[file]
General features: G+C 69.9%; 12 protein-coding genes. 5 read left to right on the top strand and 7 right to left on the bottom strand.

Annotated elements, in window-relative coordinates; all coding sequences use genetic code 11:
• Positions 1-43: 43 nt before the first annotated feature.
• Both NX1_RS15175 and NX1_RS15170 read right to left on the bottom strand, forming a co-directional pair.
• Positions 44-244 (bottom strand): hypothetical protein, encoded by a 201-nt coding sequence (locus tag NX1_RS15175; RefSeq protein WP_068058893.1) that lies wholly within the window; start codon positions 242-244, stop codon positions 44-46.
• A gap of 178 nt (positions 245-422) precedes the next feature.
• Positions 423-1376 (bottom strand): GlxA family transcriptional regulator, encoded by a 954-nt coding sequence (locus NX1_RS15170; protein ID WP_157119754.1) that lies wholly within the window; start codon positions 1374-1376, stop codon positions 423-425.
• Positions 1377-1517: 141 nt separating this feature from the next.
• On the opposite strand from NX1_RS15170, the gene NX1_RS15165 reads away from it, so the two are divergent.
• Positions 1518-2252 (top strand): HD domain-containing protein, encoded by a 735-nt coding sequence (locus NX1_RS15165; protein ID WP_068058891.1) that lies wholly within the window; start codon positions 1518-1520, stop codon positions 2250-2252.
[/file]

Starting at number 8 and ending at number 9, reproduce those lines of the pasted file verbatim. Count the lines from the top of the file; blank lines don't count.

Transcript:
• Positions 1377-1517: 141 nt separating this feature from the next.
• On the opposite strand from NX1_RS15170, the gene NX1_RS15165 reads away from it, so the two are divergent.